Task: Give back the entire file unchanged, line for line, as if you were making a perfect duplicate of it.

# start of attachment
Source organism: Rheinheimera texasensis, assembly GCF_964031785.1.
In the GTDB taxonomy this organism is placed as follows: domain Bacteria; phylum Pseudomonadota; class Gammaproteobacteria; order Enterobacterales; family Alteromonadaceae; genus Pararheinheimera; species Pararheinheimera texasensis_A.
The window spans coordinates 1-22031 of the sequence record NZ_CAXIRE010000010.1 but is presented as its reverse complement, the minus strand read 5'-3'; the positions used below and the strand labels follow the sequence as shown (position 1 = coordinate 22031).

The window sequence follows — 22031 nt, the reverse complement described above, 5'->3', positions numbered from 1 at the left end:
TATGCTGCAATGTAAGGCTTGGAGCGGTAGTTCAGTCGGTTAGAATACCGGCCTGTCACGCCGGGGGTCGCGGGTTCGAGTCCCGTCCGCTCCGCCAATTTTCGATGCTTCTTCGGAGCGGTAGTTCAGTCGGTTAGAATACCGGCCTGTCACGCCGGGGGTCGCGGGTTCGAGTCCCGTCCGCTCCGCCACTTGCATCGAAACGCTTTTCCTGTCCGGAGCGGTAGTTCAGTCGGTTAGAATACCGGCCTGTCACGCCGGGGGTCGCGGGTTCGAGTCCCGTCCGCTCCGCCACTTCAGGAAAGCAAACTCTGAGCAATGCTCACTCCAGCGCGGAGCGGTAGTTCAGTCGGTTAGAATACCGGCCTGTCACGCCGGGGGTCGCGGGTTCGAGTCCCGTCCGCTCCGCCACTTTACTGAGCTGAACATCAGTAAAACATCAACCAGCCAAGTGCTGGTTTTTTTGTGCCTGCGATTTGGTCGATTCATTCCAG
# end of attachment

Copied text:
Source organism: Rheinheimera texasensis, assembly GCF_964031785.1.
In the GTDB taxonomy this organism is placed as follows: domain Bacteria; phylum Pseudomonadota; class Gammaproteobacteria; order Enterobacterales; family Alteromonadaceae; genus Pararheinheimera; species Pararheinheimera texasensis_A.
The window spans coordinates 1-22031 of the sequence record NZ_CAXIRE010000010.1 but is presented as its reverse complement, the minus strand read 5'-3'; the positions used below and the strand labels follow the sequence as shown (position 1 = coordinate 22031).

The window sequence follows — 22031 nt, the reverse complement described above, 5'->3', positions numbered from 1 at the left end:
TATGCTGCAATGTAAGGCTTGGAGCGGTAGTTCAGTCGGTTAGAATACCGGCCTGTCACGCCGGGGGTCGCGGGTTCGAGTCCCGTCCGCTCCGCCAATTTTCGATGCTTCTTCGGAGCGGTAGTTCAGTCGGTTAGAATACCGGCCTGTCACGCCGGGGGTCGCGGGTTCGAGTCCCGTCCGCTCCGCCACTTGCATCGAAACGCTTTTCCTGTCCGGAGCGGTAGTTCAGTCGGTTAGAATACCGGCCTGTCACGCCGGGGGTCGCGGGTTCGAGTCCCGTCCGCTCCGCCACTTCAGGAAAGCAAACTCTGAGCAATGCTCACTCCAGCGCGGAGCGGTAGTTCAGTCGGTTAGAATACCGGCCTGTCACGCCGGGGGTCGCGGGTTCGAGTCCCGTCCGCTCCGCCACTTTACTGAGCTGAACATCAGTAAAACATCAACCAGCCAAGTGCTGGTTTTTTTGTGCCTGCGATTTGGTCGATTCATTCCAG